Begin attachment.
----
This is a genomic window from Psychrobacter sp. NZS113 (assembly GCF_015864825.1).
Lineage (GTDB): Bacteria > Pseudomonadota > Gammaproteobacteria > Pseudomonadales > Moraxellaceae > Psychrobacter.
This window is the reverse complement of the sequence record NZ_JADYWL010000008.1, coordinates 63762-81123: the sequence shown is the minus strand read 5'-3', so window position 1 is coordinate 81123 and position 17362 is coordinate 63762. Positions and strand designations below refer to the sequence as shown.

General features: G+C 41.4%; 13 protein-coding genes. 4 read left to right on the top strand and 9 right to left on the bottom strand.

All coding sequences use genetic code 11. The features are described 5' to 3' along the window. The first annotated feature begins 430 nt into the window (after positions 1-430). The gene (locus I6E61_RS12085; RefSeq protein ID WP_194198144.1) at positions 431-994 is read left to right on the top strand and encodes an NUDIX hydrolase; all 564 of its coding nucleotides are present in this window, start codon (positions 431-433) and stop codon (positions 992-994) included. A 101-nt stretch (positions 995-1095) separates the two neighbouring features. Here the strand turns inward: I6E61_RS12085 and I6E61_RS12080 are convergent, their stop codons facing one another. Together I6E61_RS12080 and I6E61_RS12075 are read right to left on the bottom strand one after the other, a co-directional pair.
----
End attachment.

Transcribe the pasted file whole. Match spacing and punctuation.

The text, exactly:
This is a genomic window from Psychrobacter sp. NZS113 (assembly GCF_015864825.1).
Lineage (GTDB): Bacteria > Pseudomonadota > Gammaproteobacteria > Pseudomonadales > Moraxellaceae > Psychrobacter.
This window is the reverse complement of the sequence record NZ_JADYWL010000008.1, coordinates 63762-81123: the sequence shown is the minus strand read 5'-3', so window position 1 is coordinate 81123 and position 17362 is coordinate 63762. Positions and strand designations below refer to the sequence as shown.

General features: G+C 41.4%; 13 protein-coding genes. 4 read left to right on the top strand and 9 right to left on the bottom strand.

All coding sequences use genetic code 11. The features are described 5' to 3' along the window. The first annotated feature begins 430 nt into the window (after positions 1-430). The gene (locus I6E61_RS12085; RefSeq protein ID WP_194198144.1) at positions 431-994 is read left to right on the top strand and encodes an NUDIX hydrolase; all 564 of its coding nucleotides are present in this window, start codon (positions 431-433) and stop codon (positions 992-994) included. A 101-nt stretch (positions 995-1095) separates the two neighbouring features. Here the strand turns inward: I6E61_RS12085 and I6E61_RS12080 are convergent, their stop codons facing one another. Together I6E61_RS12080 and I6E61_RS12075 are read right to left on the bottom strand one after the other, a co-directional pair.